Any enthusiast with a very good memory might have felt that they’d seen the new Audi Shooting Brake concept somewhere before. And they’d be right.
But by January of 2007, Audi bosses ruled out the Shooting Brake going into production. Excuses about the baby estate ‘cannibalising’ sales of the second-generation TT probably disguised the fact that Audi bosses felt the car was a step too far. But nearly nine years later, the re-appearance of the concept – again a thinly disguised new-generation TT – suggests Audi is about to give the idea the green light. Probably.
But there’s something odd about this ‘long-roof and hatchback’ coupe format that is hard make add up. In 1968, the Reliant Scimitar morphed from a clunky coupé into a four-seat tourer that was both elegant and had very useful seats-down luggage capacity. It was a very influential piece of (British) styling.
Okay, the Scimitar sold in small numbers, but it influenced models from mainstream makers, such as the elegant 1972 Volvo P1800 and 1975 Lancia Beta HPE. Indeed, the P1800 directly inspired Volvo’s neat C30, which was intended to have the same upmarket appeal – coupe style with decent internal space - but it was seen as a three-door Volkswagen Golf and sold in three-door Golf numbers.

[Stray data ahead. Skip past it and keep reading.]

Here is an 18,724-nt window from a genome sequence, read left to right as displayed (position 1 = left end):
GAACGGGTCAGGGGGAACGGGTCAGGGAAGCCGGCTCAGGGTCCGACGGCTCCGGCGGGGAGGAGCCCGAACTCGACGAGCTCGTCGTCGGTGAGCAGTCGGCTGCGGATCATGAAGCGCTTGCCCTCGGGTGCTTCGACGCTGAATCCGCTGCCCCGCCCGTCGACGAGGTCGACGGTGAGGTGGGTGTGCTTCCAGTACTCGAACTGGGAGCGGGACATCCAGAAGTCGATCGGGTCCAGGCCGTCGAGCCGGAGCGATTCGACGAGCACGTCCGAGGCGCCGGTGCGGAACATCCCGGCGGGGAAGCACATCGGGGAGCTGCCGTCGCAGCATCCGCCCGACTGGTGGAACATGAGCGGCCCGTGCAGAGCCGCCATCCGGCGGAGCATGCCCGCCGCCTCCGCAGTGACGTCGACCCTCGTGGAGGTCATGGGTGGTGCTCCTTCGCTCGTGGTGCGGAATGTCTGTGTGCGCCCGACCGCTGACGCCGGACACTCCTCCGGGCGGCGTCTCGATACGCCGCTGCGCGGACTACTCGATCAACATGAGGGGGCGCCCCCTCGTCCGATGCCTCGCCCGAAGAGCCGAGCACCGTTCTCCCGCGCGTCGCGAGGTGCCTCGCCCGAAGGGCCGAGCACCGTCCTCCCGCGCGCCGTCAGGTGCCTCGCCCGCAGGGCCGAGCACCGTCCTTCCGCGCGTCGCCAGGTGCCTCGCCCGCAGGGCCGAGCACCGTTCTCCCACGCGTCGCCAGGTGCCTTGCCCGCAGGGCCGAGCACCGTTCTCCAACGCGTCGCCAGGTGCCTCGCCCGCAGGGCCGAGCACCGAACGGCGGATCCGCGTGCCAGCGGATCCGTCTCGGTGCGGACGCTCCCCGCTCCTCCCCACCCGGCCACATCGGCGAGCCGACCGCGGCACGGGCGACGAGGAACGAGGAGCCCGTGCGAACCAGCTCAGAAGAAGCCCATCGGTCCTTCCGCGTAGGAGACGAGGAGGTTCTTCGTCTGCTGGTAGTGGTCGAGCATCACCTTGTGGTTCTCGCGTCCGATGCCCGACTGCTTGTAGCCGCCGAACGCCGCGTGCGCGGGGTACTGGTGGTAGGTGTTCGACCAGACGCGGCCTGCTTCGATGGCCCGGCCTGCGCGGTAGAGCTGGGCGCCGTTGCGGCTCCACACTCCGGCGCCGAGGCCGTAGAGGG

Stylists and marketeers love the Shooting Brake/Coupé format. The new Volvo XC90 concept, which is at the Detroit motor show, is rendered as a three-door off-road coupé. A bit like the original Range Rover, perhaps.
And think of all the bespoke shooting brake conversions we seen over the years such as the Lynx Eventer and various Aston Martin DB5 one-offs. We’ve seen a couple of modern Aston shooting brake concepts, but I wouldn’t bet on one finding its way into production.
Maybe Mercedes-Benz has solved the problem with the CLS estate. This was originally shown as ConceptFascination, a three door that looked like a hatchback coupé. The real car retained the dramatic roofline and side window graphic but had five doors.